Artisan songs one evening in Yorkshire, Felicia’s eye was caught by her favorite word ‘horse’ in White Horses are Calling Me. Brian gets motion sickness from boats, cars, planes etc. so his idea of a good sea song is where you stay safe and still in bed and dream about going to sea. This song has some lovely dreamscape imagery. In 2000 we were on tour when we received an urgent e mail from a person whose best friend was in the last stages of her fight with cancer. Her friend had heard White Horses at a performance and had been so moved by the song that she wanted to hear it again and have it played for her memorial service. We made a copy and sent it to her. The experience changed the song for us, adding a new layer of meaning to Brian’s lyrics.

The tune Metal Man is dedicated to the statue of a sailor at the mechanized lighthouse of Rosses Point, at the entrance to Sligo Harbour in Ireland. He stands twelve foot high and weighs seven tons.


The shanty
Across the Western Ocean dates from the great wave of immigration to the U.S. in the 19th Century. It’s said that certain packet ship operators would load all the worldly possessions of immigrants onto their ships and then advise the passengers to leave the docks to find one last decent meal before the ship's departure. The ship would then set sail without them and keep their goods. Another version of this song can also be found on the Victory Sings at Sea album through Victory Music.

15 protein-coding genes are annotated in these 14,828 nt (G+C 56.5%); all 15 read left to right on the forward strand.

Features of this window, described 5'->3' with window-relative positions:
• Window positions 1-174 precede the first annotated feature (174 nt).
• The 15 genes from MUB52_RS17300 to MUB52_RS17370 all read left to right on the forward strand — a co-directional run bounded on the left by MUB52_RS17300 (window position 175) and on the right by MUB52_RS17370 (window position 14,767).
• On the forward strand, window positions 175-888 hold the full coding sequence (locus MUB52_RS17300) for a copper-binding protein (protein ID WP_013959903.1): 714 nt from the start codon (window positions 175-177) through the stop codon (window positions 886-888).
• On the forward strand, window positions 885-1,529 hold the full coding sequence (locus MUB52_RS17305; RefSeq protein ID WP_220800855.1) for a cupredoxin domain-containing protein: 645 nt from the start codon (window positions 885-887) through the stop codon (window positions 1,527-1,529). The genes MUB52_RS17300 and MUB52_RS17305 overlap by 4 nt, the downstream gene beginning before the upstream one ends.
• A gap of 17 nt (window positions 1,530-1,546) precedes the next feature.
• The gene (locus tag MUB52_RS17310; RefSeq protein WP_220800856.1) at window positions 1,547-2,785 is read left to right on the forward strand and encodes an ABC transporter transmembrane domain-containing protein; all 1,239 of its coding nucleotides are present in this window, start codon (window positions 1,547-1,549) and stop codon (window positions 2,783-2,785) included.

Leave Her Johnny is the traditional ending for most every sea shanty festival we’ve ever been to. This version is slightly less traditional. However, keep in mind that the moment you take a shanty off the deck of a ship and sing it without hauling, heaving or doing some other work, it ceases to be traditional. After that it’s just a matter of degree. So think of this as a drum kit playing shanty, or an electric guitar shanty, okay?


Last, and just possibly least,
The Sea is exactly the sort of unmitigated silliness one might expect from Brian Leo, a wonderfully crazed songwriter living in the Chicago suburbs a thousand miles from the nearest salt water. Brian and his wife Diane form the comedy music duo Molly and the Tinker at the Bristol Renaissance Faire in Wisconsin.



Thanks for listening!

Cape Cod Girls
Davy Lowston
Jack the Jolly Tar
Twiddles
Bring 'em Down
One More Day
Humors of Ballyconnell/
Tom of the Mountains
Johnny Todd
Pique la Baleine/An Dro
Metal Man/White Horses (are calling me)
Across the Western Ocean
Leave Her Johnny
The Sea 

Our 2001 sea odyssey

Brian Bedford's beautiful song White Horses became one of our most frequently requested songs.

Once again - lots of hurdy-gurdy, fun and adventure!

"...some of the best saltwater music you can find."

-Tom Nelligan (Waltham, MA)

Dirty Linen magazine

Credits:


William Pint: vocals, guitars, mandolins, keyboards (electric and toy)

Felicia Dale: vocals, hurdy-gurdy, whistles, bodhran

Nancy Wharton: 'cello

Matt Eggleston: electric bass

Dalton Davis: drums


Sincere thanks goes out to our family and friends for their continued support of our music.

All titles traditional arranged by Pint & Dale, except Twiddles by Janie Meneely, White Horses, by Brian Bedford, and The Sea by Brian Leo.


Recorded, mixed and mastered at JB Productions, Bellevue, WA

Engineered by Jim (Silver Sewerpipe) Bachman and Jason (Cabin Boy) Brinkley

Cover art: William Pint

Layout: Adrienne Robineau

Back cover photo (well -- one tiny little part of it): Sheryl Belcher

Produced by Pint & Dale

Production assistance by Ranzo P. Cephalus, esq.